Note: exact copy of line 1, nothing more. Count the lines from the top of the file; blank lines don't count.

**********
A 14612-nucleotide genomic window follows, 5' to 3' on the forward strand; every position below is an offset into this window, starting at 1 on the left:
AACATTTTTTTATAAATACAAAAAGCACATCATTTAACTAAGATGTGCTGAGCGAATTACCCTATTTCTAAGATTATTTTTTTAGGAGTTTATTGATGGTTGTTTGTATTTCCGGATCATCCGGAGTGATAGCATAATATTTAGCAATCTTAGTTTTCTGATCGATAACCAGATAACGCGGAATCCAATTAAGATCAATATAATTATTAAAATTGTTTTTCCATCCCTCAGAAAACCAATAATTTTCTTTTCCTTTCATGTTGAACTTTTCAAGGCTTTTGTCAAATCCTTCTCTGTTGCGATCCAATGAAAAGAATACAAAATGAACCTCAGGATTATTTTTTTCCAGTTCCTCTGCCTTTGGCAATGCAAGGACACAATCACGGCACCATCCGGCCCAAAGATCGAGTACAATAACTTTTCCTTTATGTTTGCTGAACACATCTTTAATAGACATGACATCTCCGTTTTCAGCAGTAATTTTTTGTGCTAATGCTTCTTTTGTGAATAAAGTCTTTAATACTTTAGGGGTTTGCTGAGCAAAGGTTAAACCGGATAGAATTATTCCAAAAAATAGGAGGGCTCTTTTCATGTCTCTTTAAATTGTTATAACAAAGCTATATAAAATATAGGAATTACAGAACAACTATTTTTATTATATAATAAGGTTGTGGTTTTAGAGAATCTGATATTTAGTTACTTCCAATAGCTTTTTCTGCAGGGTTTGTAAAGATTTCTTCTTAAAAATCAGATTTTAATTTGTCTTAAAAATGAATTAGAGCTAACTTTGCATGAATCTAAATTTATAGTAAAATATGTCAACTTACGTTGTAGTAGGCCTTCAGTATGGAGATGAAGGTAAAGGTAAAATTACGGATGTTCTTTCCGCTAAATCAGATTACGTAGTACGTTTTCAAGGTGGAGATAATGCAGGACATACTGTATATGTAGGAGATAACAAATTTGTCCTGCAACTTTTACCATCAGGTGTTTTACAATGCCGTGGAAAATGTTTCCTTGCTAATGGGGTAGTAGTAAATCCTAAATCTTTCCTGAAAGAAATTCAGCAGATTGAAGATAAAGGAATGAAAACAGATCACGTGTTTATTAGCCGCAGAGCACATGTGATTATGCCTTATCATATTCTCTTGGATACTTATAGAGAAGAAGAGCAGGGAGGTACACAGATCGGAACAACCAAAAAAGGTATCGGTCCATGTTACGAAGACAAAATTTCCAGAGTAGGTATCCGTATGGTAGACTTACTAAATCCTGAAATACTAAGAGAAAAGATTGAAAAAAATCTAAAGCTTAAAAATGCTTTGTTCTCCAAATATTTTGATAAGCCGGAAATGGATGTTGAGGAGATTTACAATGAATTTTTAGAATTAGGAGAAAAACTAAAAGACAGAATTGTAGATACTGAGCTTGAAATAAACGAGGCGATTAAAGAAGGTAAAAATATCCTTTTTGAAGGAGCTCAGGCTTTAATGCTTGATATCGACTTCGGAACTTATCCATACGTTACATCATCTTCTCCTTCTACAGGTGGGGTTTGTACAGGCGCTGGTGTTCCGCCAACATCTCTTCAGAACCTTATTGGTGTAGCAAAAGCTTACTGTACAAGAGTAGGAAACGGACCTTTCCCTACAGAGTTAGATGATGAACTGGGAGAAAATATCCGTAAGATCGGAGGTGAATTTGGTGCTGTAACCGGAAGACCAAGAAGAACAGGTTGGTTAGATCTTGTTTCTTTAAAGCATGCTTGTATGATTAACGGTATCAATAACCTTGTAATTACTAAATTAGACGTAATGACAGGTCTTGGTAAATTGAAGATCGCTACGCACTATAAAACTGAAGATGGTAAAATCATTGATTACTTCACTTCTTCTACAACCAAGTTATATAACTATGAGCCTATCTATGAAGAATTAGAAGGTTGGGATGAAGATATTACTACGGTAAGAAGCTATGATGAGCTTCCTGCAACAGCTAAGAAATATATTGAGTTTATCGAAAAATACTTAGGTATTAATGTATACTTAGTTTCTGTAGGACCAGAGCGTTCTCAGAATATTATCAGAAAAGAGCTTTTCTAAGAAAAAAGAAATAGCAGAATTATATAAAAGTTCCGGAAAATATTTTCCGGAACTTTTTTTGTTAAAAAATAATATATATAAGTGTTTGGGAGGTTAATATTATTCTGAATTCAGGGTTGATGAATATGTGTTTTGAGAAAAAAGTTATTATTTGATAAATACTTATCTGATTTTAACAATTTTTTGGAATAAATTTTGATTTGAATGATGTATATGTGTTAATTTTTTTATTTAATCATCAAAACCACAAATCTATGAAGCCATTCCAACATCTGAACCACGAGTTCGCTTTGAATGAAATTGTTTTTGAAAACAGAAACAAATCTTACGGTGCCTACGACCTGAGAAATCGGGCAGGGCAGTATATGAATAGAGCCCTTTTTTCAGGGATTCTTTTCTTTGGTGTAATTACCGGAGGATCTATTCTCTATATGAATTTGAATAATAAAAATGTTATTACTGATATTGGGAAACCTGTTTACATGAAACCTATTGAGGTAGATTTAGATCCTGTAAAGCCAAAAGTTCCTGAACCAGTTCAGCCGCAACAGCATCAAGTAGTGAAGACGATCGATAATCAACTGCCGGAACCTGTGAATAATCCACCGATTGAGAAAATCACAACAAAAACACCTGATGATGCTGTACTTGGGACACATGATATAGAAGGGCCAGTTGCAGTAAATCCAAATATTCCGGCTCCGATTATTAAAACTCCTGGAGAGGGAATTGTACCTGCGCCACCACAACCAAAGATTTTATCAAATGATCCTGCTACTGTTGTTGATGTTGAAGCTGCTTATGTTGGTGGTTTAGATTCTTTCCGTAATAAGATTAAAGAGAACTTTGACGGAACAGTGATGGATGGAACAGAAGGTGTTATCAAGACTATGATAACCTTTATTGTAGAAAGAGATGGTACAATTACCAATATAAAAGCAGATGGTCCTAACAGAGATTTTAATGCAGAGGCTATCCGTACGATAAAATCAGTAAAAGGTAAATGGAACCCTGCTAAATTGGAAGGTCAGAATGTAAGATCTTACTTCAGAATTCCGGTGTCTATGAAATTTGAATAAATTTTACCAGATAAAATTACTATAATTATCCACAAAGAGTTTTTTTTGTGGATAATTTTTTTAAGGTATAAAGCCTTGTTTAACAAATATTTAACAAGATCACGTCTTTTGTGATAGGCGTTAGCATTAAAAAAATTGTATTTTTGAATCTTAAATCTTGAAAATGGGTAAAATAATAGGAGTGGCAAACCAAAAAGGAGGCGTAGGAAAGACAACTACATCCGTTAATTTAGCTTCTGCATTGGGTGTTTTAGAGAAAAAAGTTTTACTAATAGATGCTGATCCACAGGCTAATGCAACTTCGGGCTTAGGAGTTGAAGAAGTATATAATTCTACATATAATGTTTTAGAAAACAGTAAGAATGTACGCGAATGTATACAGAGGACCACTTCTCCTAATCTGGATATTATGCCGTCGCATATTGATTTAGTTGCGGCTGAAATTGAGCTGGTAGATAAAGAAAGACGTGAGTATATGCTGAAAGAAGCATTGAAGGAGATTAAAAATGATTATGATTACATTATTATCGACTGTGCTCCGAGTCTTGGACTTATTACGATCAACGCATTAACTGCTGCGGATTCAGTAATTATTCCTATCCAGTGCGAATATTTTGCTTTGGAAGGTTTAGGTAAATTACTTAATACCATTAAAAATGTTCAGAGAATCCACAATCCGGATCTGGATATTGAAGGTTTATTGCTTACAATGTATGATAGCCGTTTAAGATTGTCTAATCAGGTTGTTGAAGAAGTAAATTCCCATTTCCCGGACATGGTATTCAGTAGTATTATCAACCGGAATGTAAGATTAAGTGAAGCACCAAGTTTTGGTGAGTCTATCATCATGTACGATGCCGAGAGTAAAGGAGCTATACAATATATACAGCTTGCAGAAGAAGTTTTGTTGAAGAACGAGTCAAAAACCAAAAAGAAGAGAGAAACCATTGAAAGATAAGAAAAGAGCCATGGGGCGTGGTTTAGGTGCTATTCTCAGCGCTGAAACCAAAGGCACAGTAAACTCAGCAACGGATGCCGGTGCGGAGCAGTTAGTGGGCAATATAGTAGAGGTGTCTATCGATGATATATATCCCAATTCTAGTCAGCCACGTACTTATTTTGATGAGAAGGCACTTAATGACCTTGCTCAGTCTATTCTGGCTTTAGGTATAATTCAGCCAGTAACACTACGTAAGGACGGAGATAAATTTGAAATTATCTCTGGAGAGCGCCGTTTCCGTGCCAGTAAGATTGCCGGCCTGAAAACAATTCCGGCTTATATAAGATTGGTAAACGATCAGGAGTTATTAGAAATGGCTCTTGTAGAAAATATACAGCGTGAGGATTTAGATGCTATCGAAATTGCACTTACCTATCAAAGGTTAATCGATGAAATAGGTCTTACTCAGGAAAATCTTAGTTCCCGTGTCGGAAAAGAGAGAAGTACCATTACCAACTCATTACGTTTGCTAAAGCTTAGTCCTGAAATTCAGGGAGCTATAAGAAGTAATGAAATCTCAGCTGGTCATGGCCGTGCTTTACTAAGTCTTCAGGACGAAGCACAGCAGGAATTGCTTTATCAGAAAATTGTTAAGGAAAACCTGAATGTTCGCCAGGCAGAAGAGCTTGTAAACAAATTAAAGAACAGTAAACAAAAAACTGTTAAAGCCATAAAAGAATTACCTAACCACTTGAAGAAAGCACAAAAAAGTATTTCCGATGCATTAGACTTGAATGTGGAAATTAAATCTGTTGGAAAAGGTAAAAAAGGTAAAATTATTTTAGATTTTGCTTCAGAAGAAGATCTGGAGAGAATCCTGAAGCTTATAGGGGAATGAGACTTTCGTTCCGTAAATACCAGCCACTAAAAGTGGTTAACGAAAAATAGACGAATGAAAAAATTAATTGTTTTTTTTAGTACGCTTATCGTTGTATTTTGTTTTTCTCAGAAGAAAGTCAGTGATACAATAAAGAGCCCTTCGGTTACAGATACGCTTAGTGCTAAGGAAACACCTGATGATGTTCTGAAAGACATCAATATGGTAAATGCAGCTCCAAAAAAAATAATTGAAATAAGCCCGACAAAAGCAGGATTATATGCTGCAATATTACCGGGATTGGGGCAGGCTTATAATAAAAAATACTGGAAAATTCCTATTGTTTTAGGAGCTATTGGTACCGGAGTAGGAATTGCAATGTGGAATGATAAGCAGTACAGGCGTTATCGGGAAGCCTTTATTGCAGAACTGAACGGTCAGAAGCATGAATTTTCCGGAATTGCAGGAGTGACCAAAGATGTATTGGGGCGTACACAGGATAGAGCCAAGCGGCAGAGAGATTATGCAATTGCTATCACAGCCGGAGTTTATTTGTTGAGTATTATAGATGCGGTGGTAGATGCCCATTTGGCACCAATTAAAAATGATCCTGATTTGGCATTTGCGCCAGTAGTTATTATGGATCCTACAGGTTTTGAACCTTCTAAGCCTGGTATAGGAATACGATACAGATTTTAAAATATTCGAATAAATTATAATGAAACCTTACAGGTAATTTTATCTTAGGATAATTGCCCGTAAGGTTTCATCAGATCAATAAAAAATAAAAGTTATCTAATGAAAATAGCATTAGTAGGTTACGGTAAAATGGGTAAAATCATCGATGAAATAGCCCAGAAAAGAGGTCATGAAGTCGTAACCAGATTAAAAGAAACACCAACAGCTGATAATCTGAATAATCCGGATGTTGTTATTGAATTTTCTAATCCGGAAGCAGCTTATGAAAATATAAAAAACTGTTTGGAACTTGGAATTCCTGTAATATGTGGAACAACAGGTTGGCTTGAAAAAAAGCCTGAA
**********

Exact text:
A 14612-nucleotide genomic window follows, 5' to 3' on the forward strand; every position below is an offset into this window, starting at 1 on the left: